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Nottingham Post
Nottingham Post
Oliver Pridmore

HS2 uncertainty 'devastating' amid empty houses on Long Eaton street

People living on a Long Eaton road where houses could have been demolished to make way for HS2 say uncertainty around the project has been "devastating." The first HS2 trains are expected to start carrying passengers between London and Birmingham in 2029 at the earliest, with estimates the cost of the whole project will eventually reach £71 billion.

The London to Birmingham route represents the first phase of HS2, whilst the second sees the route splitting off into a Y shape. Trains will head towards East Midlands Parkway on the eastern leg and then to Crewe and eventually Manchester on the other.

The East Midlands Parkway plan came out in 2021's integrated rail review and was a change to previous plans which would have seen a station at Toton acting as a HS2 hub. The Toton plans would have seen around 70 Bonsall Street properties being demolished to create a viaduct.

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Although the Toton plans changed, a new main rail network station will still be built there. But despite the Government repeating its commitment to HS2's place in the East Midlands, there have been several reports that this section of the project could eventually be scrapped.

Those living on Bonsall Street say several people have already sold their homes due to the uncertainty which is still affecting them. David Smith, 45, has lived on the road for almost 20 years.

The software engineer said: "It is frustrating. I am hoping it's going to end. My house is a semi detached house, three bed, I am comfortable here.

"I would be forced out of my home. I'm not going to resell because Long Eaton is cheap, I wouldn't get a house like this. Just having a load of empty houses isn’t good for the community. It's devastating, a lot of properties here are empty."

Bonsall Street resident David Smith. (Lana Adkin/Nottingham Post)

In terms of his thoughts on the wider HS2 project, Mr Smith added: "HS2 is trying to solve a problem in the travel service, but the underlying issue is people can't afford to live in London. Rather than doing something about the cost of living in the country, they are trying to turn the Midlands into a commuter belt for London.

"I don't really believe it's good for the environment to build HS2. It's designed to benefit London rather than the Midlands."

Helen Bagnall, 65, moved to the street six years ago amid the HS2 limbo. She told Nottinghamshire Live, she never planned to move out of her property despite not knowing what would happen to it.

Speaking about the empty properties on the street, she said: "They're supposed to be renting them out. They haven't been touched for two years.

"It's not good. I wasn't going to move anyway. I like living here, it's near my family, town and work.

"It's a good street, it's a nice street. No trouble and never any problems. I've been here for six years. I moved here in the middle of it all. It's not good having vacant properties around."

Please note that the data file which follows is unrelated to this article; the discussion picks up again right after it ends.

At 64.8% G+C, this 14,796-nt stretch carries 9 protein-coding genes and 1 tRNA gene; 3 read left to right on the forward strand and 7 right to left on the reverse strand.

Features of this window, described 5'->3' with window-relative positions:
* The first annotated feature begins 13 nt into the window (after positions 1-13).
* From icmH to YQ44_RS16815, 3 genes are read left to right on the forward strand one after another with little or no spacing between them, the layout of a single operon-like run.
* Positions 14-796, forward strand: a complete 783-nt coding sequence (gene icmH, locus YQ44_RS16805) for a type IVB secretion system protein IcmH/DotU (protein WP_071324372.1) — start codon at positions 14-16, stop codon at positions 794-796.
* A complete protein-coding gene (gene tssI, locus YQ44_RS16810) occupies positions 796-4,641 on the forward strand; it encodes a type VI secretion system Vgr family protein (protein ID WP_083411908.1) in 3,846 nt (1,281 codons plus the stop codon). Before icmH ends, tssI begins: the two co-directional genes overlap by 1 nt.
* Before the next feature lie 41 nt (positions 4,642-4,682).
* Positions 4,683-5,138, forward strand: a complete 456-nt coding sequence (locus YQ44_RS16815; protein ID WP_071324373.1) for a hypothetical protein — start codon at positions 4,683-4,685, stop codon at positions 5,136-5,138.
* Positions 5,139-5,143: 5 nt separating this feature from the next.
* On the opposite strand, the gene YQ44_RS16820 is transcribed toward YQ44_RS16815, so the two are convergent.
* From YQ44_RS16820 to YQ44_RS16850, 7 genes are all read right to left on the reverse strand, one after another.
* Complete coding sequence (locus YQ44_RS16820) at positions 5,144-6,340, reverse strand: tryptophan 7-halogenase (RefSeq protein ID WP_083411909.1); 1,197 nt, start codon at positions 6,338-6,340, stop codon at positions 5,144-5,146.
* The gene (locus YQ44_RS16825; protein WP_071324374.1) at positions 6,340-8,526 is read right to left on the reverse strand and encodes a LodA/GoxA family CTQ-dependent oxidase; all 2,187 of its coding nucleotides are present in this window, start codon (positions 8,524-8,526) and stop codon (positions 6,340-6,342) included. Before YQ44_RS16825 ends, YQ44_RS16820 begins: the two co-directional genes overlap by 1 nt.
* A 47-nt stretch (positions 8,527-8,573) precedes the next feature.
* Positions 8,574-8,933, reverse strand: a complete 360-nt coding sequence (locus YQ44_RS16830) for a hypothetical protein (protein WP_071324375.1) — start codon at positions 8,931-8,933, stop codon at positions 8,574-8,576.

Jane Shields, has lived on the street for 12 years. The 83-year-old said: "We were left in limbo. There were people down here that did sell up. At the moment we don't know if we're being left, nobody has told us anything. We still don't know anything other than when we went to the meetings."

A general view of Bonsall Street in Long Eaton, Derbyshire. (Joseph Raynor/Nottingham Post)

Calls for further clarity on HS2 have come from leading politicians and business figures in Nottinghamshire, including Chris Hobson from the East Midlands Chamber. Mr Hobson has called for a dedicated bill for the HS2 of eastern leg to progress through Parliament as soon as possible.

But Conservative MP for Erewash, Maggie Throup, now says clarity needs to be given to the residents of Bonsall Street in particular. She said: "The revisions made to HS2 since the publication of the Integrated Rail Review in autumn 2021 have, understandable, left those homeowners blighted by the original line of route with more questions than answers.

"Regardless of the fate of Phase 2b north of the proposed new Hub at East Midlands Parkway, it is vital that compensation remains available for those residents living in Long Eaton, Sandiacre and Stanton Gate who continue to be blighted by the shadow of HS2. To this end, I am pursuing the case with Ministers at the Department for Transport and continue to offer my full support to constituents who are affected."

The Department for Transport says a full package of compensation is available to property owners who are affected by HS2. The department says a balance needs to be struck between compensating people fairly whilst protecting taxpayers' money.

A Department for Transport spokesperson added: "The Government remains committed to delivering HS2 to the East Midlands and to exploring the most effective way to run HS2 trains to Leeds. It's important we safeguard properties until final decisions are taken."

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